Comprehensive Guide to Sports Card Grading for Collectors

The Art of Getting Your Cards Graded: A Guide for Novice Collectors

As a seasoned collector running Cullman Sportscards & Fun Shop, I often find myself fielding numerous queries from newcomers about the process and significance of grading their cards. With the rise in popularity of graded cards, colloquially known as “slabs,” and the potential increase in value that comes with higher grades, it becomes crucial to make informed decisions regarding which cards to grade and which grading service to opt for. In this article, I will share the advice I offer my customers, shedding light on the key considerations when venturing into the world of card grading.

The Importance of Value

It is essential to assess the value of your cards before considering grading them. Recently, a customer messaged us on our store’s Facebook account, seeking advice on the value of their card collection. After evaluating the collection, I appraised it to be worth approximately $25. The customer then inquired about which cards should be graded. I promptly clarified that unless they simply had a personal inclination to get a few of their favorite cards slabbed, it would be impractical to invest in grading fees. Current market rates for grading can range from $10 and upwards, making it financially unviable to grade inexpensive base cards that were previously sent for grading when fees were lower.

The Power of Close Examination

Graders evaluate cards based on four crucial factors: centering, corners, edges, and surface condition. While centering can be discerned at a glance, a more thorough assessment is required to evaluate corners and edges. In fact, a magnifying glass can prove invaluable in identifying even the slightest flaws that may determine the difference between a near mint, mint, or gem mint grade. Surface flaws, on the other hand, can be elusive and necessitate tilting the card to catch the light and reveal potential scratches or other issues that may impact the final grade.

Trusting Established Grading Companies

Over the years, as I have acquired collections for my store, I have encountered slabs from various companies that have since faded into obscurity, with even their supposedly “gem mint” graded cards failing to command significantly higher prices than their ungraded counterparts. When selecting a grading company, it is crucial to prioritize those with a proven track record. While newer companies may offer attractive features, such as color coding on their labels, it becomes a gamble if they lack staying power in the industry. One such example is HGA, which gained popularity for its color matching labels but has seen a decline in favor, prompting a temporary halt in new submissions.

For reliable grading services, consider these four established companies: Professional Sports Authenticator (PSA), Beckett Grading Service (BGS), Sportscard Guaranty Corporation (SGC), and Certified Sports Guaranty (CSG). PSA, BGS, and SGC have stood the test of time, having been trusted names in the industry for decades, while CSG, although newer, benefits from the expertise of a company with a rich heritage in grading coins and comics.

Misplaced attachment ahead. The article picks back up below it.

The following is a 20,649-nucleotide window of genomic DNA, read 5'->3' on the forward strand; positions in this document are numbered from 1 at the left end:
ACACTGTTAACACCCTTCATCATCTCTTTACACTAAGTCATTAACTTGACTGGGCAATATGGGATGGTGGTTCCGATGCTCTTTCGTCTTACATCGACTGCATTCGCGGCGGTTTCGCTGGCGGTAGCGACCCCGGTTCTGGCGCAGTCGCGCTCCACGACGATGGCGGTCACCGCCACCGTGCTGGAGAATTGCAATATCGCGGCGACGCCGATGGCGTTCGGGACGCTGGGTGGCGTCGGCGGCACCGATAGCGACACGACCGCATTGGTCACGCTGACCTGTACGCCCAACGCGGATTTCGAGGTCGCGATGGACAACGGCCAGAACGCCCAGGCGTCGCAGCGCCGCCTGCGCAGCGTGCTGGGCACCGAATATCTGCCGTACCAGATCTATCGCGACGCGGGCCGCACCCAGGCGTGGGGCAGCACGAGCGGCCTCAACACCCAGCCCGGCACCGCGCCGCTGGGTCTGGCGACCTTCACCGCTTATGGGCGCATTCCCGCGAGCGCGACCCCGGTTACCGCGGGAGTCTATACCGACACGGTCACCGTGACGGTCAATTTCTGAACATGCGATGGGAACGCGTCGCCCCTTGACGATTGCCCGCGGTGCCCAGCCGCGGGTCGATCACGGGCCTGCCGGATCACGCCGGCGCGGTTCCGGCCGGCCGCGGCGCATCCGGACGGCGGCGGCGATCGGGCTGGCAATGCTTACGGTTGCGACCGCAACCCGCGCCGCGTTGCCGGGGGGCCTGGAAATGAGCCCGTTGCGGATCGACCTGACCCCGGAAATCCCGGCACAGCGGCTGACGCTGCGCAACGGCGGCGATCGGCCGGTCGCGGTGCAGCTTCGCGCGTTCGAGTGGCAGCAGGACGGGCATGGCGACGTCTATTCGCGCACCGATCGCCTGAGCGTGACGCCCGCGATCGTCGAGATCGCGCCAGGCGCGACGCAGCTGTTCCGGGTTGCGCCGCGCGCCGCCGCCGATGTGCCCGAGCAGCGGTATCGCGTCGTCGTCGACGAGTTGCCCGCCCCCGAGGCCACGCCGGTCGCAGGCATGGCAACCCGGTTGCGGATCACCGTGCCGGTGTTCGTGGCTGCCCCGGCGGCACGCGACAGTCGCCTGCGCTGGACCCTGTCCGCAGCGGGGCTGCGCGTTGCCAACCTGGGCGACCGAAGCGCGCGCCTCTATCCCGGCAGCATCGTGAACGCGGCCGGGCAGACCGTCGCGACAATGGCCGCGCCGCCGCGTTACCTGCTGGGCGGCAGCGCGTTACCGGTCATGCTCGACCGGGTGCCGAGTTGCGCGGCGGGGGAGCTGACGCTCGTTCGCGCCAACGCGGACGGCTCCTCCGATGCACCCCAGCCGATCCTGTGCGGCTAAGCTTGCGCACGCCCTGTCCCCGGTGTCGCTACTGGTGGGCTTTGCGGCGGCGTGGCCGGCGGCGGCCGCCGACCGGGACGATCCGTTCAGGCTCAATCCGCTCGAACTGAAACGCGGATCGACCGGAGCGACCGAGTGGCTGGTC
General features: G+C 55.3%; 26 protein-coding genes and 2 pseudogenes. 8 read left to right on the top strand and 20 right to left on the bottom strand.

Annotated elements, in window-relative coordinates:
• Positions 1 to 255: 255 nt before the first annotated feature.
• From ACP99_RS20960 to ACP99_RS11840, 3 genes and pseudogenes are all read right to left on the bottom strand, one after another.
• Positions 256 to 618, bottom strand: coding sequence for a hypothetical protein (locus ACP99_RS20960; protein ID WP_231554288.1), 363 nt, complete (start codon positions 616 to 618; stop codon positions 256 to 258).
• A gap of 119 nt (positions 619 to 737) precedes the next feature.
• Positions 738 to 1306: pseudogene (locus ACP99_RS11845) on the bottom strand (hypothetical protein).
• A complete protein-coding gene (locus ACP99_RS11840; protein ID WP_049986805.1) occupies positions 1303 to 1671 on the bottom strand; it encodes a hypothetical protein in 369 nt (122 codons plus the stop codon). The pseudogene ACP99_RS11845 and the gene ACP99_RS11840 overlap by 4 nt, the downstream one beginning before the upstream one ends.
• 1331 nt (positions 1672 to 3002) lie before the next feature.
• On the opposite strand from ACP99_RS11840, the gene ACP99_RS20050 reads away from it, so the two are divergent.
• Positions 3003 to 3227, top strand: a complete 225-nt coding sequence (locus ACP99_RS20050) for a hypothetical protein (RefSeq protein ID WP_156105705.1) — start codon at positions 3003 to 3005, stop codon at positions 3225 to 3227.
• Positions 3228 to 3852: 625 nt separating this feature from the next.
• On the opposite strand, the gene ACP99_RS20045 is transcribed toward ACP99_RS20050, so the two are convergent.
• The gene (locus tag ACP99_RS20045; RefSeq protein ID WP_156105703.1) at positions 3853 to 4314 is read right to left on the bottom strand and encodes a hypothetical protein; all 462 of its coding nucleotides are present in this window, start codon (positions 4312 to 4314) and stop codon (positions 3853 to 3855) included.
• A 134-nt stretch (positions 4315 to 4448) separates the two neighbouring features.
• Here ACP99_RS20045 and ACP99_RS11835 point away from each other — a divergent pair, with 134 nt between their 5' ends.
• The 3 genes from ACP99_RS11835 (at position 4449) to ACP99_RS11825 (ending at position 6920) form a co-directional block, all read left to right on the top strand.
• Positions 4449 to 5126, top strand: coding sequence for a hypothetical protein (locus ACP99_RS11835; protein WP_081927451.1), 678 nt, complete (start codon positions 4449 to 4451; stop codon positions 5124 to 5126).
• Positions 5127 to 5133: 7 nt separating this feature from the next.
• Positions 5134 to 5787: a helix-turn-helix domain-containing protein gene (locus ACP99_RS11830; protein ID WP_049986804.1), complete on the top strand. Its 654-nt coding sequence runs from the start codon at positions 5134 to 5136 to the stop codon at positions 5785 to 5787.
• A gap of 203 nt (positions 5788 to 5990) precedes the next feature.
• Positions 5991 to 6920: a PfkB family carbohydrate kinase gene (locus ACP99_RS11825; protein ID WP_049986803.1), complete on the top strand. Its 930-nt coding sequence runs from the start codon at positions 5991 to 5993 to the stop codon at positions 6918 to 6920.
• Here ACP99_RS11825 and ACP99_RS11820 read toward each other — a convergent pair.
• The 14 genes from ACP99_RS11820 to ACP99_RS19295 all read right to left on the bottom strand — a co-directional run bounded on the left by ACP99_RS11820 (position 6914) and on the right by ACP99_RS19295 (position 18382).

Grading Costs and Options

It is important to be aware that grading costs have surged due to the soaring popularity of slabs. A backlog of millions of cards has led PSA to temporarily suspend its low-tiered services, resulting in a steep fee of $100 per card for most grading options. Therefore, it is advisable to reserve such a hefty expenditure for only the most exceptional cards in your collection. As an alternative, CSG currently offers a more affordable option at $20 per card or a discounted rate of $12 per card for orders comprising a minimum of 50 cards.


Grading cards can be an exciting venture for collectors seeking to enhance the value and authenticity of their cherished pieces. However, it is crucial to exercise discretion when selecting cards for grading and opt for reputable grading companies that have stood the test of time. Remember to evaluate the value of your cards, closely inspect their condition, and consider the cost implications before embarking on the grading journey.

Frequently Asked Questions

1. Can I grade any type of card?

Yes, you can grade various types of cards, including sports cards, trading cards, and even collectible card games. However, it is important to consider the value and demand for a particular card before opting for grading.

2. Are graded cards more valuable?

Graded cards often command higher prices due to the enhanced assurance of their condition, authenticity, and level of preservation. However, it is crucial to assess the grading fees and potential resale value of a card before investing in grading.

3. Are there any risks associated with grading cards?

While grading provides several benefits, including increased value and protection, there are inherent risks. These include the potential for subjective grading opinions, damage during the grading process, and the possibility of a lower grade than anticipated, which may impact the card’s value.

4. Can I crack open a graded card?

Once a card is encapsulated in a slab, it is typically sealed for protection. However, it is possible to “crack” open the slab, removing the card from its case. This step should be undertaken with caution, as it may irreversibly damage the card or diminish its value.

5. Should I grade all the cards in my collection?

Grading can be a costly process, so it is essential to carefully select the cards that are worthy of grading. Factors such as rarity, age, condition, and demand should be considered when deciding which cards to submit for grading.

Doug I. Jones

Doug I. Jones

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